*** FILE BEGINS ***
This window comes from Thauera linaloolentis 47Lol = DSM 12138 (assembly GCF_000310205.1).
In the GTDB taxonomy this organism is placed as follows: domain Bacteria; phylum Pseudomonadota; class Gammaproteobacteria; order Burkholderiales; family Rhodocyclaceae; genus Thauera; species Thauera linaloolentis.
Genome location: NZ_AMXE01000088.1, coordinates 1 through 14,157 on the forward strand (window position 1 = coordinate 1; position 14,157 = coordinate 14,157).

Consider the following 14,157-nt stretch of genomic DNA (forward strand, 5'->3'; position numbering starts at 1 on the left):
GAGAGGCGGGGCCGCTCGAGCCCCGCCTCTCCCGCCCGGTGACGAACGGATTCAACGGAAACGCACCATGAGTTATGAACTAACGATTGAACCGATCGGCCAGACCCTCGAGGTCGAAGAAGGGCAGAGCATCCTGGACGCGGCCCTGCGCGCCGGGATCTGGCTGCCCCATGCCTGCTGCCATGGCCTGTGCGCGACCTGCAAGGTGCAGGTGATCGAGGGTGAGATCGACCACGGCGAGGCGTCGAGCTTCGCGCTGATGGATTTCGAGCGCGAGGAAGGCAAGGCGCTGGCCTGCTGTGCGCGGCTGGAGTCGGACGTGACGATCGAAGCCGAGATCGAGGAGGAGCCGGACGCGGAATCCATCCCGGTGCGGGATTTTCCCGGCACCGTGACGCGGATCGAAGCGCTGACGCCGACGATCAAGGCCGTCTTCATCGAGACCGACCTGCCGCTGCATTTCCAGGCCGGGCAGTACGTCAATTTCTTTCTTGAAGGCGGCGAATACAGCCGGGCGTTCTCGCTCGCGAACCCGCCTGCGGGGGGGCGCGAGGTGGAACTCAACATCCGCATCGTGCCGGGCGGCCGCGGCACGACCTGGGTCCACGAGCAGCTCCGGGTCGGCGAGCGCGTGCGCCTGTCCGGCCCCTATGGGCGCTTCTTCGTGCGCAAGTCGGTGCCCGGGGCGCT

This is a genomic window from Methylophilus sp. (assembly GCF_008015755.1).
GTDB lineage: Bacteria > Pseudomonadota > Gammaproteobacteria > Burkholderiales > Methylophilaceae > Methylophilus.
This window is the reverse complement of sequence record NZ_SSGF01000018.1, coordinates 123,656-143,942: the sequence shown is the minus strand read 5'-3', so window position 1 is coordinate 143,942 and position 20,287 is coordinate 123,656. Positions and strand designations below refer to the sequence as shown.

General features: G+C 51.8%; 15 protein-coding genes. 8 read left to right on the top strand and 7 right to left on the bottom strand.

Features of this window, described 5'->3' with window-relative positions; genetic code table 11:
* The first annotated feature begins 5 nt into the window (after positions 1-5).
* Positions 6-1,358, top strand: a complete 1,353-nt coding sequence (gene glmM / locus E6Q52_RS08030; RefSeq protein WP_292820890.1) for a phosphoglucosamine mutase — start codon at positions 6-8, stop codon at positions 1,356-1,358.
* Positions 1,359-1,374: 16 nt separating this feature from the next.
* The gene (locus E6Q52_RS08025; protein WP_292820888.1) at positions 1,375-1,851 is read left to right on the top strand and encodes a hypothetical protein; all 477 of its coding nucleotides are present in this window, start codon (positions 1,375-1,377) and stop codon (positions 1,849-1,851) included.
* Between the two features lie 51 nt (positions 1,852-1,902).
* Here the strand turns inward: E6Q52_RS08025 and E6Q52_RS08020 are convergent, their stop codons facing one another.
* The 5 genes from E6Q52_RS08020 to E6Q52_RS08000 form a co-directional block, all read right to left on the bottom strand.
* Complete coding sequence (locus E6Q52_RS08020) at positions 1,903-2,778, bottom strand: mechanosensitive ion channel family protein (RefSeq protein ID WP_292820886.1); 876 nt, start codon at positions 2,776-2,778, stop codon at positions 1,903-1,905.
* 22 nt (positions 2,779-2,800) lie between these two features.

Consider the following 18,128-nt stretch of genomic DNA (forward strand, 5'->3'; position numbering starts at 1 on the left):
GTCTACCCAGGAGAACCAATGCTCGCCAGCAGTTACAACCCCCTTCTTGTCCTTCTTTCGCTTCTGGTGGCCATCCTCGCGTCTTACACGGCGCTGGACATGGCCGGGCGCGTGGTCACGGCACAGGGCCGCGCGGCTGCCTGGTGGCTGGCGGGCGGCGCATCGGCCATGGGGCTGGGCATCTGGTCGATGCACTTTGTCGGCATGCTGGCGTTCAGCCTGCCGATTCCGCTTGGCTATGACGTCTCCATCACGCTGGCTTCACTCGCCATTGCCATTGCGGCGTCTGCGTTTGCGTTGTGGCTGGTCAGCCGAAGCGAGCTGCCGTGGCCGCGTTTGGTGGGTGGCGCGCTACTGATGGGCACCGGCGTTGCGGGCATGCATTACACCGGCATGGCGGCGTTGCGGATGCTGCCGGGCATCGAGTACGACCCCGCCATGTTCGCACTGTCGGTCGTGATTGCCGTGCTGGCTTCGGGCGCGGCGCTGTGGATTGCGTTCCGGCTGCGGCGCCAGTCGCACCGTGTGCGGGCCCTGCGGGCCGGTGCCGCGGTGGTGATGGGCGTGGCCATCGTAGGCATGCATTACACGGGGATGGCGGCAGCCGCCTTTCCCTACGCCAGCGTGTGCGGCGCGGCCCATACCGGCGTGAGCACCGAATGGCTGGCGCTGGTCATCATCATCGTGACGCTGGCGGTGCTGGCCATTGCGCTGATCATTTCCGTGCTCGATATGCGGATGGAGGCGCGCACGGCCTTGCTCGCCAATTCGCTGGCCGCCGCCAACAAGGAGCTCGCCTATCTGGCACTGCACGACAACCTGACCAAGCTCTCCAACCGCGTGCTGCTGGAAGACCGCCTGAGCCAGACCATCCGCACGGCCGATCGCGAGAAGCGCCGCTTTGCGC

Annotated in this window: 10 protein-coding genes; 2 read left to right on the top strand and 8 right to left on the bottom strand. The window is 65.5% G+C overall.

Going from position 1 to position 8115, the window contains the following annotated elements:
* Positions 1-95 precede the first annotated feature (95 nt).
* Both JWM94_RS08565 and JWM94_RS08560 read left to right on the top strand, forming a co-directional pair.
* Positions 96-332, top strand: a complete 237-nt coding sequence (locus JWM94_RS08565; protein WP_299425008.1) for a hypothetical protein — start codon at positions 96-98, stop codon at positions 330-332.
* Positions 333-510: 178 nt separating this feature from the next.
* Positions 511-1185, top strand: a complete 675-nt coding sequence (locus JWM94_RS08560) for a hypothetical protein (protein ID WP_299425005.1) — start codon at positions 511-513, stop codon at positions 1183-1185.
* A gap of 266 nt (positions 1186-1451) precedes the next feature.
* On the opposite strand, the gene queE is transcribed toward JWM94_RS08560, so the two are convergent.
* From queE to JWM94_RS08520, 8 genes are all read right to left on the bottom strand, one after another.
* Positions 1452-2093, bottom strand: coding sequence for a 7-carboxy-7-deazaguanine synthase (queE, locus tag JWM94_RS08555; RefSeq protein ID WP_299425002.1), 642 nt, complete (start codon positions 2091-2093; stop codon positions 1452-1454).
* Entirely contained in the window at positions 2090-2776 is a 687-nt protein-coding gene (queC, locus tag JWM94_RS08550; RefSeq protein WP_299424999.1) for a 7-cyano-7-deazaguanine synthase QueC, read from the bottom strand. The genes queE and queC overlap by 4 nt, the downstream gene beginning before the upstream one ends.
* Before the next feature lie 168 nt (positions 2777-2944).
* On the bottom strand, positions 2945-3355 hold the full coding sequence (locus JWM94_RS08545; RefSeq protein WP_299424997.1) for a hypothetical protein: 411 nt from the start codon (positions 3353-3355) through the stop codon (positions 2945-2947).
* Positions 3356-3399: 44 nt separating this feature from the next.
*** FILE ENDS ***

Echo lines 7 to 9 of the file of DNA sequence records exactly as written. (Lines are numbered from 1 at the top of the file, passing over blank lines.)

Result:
GTDB lineage: Bacteria > Pseudomonadota > Gammaproteobacteria > Burkholderiales > Methylophilaceae > Methylophilus.
This window is the reverse complement of sequence record NZ_SSGF01000018.1, coordinates 123,656-143,942: the sequence shown is the minus strand read 5'-3', so window position 1 is coordinate 143,942 and position 20,287 is coordinate 123,656. Positions and strand designations below refer to the sequence as shown.

General features: G+C 51.8%; 15 protein-coding genes. 8 read left to right on the top strand and 7 right to left on the bottom strand.